Plant in rich soil 1/4" deep, 18-24" apart and keep moist until sprouted.  Use collards how you would kale, from adding to salads to steaming and sautéing.  

For more on growing beans, Legumes-peas for spring, beans for summer.  For more on growing collards, Grow a southern favorite-collards.  For preserving, Freezing the extras for winter

Try some good luck food for your New Year's!

January 2023 Edible Garden Planner

December 31, 2022

As this year closes and a new year begins, gardeners dream of the possibilities for their spring and summer gardens.  Big box stores have seeds in stock and all the seed starting supplies you need to get a jump on the spring season in January.  My biggest issue is paring down all the plants and edibles that look fun and fabulous to grow to what can actually fit in my small space garden and pots and what is manageable.

Grow what you love!
The easiest way to fall in love with gardening is growing what you love to eat and look at.  There is nothing like strolling out to the garden to see what's ripe and tasty for dinner and gathering blooms to bring inside for the table vase.  If you have ever wanted to plant a kitchen garden, but weren’t sure if you had the space or skills, you may be surprised.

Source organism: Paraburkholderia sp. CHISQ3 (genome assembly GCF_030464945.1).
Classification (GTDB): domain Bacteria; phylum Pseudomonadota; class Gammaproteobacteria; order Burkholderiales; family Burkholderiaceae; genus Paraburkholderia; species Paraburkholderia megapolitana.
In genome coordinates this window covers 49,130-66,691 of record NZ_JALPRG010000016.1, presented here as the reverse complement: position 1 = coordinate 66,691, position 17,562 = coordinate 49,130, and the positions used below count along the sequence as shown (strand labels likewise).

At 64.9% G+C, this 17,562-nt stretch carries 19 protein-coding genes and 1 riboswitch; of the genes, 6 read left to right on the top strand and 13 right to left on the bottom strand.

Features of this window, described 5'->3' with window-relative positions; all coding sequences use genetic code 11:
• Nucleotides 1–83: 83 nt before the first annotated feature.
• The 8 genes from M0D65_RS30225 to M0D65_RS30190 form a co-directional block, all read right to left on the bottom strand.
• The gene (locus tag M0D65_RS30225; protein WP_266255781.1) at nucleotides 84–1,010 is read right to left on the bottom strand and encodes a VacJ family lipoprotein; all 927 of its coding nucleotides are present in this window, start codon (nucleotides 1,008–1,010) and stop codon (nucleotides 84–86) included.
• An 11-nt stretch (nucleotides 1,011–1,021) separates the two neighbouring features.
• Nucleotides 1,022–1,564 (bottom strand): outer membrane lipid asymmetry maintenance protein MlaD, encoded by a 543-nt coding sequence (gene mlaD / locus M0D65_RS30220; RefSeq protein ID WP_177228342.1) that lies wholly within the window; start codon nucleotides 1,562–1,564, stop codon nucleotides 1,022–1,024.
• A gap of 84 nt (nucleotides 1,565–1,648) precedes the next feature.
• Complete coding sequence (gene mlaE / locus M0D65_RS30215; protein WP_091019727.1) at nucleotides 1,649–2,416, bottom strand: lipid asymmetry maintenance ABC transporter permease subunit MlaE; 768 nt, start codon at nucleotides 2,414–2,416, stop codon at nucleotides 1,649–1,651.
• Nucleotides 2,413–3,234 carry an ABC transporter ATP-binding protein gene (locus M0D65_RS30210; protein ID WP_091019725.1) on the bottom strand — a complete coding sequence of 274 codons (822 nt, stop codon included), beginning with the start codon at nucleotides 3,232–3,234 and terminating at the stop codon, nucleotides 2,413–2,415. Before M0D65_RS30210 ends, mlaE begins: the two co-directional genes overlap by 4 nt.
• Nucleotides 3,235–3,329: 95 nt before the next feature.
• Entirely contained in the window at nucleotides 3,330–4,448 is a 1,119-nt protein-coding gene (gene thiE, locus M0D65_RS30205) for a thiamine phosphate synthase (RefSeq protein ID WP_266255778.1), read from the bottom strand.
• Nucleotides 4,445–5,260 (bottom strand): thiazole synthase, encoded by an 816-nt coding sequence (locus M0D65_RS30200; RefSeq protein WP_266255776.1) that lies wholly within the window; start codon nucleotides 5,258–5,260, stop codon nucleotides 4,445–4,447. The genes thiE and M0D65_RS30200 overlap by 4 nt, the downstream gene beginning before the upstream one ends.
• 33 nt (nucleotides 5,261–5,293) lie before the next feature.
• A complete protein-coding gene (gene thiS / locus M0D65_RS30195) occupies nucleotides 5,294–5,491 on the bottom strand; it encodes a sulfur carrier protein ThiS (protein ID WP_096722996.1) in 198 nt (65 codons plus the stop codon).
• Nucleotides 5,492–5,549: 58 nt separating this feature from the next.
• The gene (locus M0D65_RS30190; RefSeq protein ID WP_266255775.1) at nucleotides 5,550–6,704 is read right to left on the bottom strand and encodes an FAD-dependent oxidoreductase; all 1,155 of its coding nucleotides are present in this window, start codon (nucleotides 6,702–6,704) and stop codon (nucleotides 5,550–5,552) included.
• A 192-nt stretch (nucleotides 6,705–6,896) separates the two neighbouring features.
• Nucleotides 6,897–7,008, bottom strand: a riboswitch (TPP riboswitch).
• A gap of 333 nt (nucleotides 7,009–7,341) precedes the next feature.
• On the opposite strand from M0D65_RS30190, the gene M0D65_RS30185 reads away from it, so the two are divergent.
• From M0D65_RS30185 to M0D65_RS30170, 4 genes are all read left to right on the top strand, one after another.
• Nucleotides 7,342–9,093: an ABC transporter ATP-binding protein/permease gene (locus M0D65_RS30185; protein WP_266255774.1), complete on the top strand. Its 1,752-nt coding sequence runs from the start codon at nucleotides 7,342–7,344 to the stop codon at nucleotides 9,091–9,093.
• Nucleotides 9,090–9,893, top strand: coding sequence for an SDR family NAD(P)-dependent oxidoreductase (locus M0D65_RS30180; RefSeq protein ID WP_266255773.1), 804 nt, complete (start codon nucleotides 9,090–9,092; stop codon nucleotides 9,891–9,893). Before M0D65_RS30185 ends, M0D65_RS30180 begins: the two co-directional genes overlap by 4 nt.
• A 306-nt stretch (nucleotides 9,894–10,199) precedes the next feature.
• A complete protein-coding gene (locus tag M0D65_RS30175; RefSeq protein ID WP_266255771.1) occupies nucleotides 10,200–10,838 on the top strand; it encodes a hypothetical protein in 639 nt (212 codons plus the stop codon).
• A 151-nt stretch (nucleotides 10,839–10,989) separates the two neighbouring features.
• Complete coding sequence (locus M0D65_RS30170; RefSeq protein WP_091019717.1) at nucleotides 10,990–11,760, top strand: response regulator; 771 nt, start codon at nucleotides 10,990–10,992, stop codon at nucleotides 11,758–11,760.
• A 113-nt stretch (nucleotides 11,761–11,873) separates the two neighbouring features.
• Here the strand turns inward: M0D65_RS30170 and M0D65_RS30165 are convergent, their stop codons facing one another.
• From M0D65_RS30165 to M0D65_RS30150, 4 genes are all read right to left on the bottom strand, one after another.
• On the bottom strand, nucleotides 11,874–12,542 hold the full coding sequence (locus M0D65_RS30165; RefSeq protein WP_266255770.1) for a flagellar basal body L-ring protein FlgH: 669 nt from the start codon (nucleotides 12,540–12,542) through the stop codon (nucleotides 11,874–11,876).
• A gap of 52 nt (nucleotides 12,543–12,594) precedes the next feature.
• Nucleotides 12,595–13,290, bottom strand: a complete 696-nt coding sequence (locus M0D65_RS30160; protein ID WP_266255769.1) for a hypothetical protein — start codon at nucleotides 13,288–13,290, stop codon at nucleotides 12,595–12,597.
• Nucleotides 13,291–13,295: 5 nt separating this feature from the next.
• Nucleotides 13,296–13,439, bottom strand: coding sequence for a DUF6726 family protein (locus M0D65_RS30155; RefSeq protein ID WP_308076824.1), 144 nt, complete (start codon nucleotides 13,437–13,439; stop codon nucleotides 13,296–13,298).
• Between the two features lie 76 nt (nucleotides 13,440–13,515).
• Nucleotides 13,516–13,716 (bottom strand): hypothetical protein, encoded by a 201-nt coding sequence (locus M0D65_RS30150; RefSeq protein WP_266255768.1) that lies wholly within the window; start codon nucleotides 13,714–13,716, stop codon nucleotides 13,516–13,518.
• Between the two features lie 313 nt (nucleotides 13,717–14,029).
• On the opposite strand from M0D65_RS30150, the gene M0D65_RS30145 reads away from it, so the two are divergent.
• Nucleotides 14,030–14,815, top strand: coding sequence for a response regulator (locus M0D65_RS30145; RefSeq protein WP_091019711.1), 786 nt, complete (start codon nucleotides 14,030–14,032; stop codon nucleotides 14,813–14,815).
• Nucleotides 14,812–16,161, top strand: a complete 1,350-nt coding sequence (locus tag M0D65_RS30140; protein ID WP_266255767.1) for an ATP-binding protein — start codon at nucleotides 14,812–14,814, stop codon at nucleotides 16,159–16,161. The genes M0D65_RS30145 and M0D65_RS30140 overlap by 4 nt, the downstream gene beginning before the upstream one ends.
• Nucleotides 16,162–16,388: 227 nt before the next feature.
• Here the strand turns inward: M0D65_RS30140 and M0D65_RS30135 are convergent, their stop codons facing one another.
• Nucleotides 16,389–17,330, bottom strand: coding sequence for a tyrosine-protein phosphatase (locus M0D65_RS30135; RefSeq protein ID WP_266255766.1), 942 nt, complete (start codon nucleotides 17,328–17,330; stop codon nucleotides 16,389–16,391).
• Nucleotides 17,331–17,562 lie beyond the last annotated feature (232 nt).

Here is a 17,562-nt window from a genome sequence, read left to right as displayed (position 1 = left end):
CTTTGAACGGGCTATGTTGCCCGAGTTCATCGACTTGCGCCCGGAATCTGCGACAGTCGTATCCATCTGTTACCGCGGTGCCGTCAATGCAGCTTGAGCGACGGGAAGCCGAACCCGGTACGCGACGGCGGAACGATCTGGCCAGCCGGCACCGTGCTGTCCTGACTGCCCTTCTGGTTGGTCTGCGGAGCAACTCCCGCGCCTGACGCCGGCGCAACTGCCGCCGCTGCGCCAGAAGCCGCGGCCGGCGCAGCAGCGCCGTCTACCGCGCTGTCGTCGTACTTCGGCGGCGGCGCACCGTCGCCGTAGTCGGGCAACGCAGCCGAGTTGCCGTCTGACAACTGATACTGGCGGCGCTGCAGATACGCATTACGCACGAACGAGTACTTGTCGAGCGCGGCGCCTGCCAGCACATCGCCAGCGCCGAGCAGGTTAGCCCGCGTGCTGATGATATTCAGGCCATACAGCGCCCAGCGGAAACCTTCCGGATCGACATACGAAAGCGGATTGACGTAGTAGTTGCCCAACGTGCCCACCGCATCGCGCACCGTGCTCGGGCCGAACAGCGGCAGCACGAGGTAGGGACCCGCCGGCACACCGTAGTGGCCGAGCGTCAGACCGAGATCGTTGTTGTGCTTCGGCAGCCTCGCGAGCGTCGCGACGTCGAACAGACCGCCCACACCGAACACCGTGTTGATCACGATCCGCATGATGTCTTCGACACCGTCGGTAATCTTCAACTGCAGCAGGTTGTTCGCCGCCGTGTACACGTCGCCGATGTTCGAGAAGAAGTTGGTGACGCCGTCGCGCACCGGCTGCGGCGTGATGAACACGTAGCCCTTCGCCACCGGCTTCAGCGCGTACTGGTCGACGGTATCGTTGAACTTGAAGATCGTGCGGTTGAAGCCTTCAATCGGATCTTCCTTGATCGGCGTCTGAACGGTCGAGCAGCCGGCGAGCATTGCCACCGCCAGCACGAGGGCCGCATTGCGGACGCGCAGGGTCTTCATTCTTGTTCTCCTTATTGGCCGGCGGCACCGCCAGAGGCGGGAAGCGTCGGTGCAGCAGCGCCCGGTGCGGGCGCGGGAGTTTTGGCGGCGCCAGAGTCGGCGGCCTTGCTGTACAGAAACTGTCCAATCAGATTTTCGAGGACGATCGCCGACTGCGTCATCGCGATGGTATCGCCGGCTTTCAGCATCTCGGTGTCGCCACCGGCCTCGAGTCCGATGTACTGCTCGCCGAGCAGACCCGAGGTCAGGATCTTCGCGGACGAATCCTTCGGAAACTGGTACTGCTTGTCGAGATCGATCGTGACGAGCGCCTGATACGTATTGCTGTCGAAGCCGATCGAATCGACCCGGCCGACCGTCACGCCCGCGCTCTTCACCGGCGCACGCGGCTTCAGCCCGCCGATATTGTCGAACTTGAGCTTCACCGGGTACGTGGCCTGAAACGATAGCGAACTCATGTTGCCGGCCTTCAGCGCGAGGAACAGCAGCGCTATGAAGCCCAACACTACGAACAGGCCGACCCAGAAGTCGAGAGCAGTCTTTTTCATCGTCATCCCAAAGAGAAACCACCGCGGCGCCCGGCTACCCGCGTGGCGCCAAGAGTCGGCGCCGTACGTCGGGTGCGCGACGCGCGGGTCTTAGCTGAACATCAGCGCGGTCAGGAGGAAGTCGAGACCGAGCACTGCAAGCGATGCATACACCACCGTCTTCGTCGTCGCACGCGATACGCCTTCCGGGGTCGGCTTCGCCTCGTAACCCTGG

We grow all we need for fresh eating and putting away for the winter in our flower beds and pots.  Just mix in greens, herbs and veggies with your flowers and bushes.  Add edibles to your decorative pots.  It looks great, flowers attract beneficial insects for more veggie production, and is so easy to run out and get what you want to eat that day right outside your door.

If you aren't sure you can grow veggies, start with herbs.  Herbs thrive on neglect so are a great choice for dipping your toe into the edible gardening arena.  This is how I transitioned from a purely ornamental garden to integrating edibles into my flower beds.  A bonus is many herbs are perennials so only have to be planted once and come back year after year.  

Herbs come in all different sizes as well.  I love growing creeping thyme between stepping stones and around the perimeter of the garden.  Oregano and tarragon are taller and have a tendency to fill out a space so better for the back of the garden.  And there are many in between.  Pick herbs that you use a lot in cooking and use those in your flower bed as a start.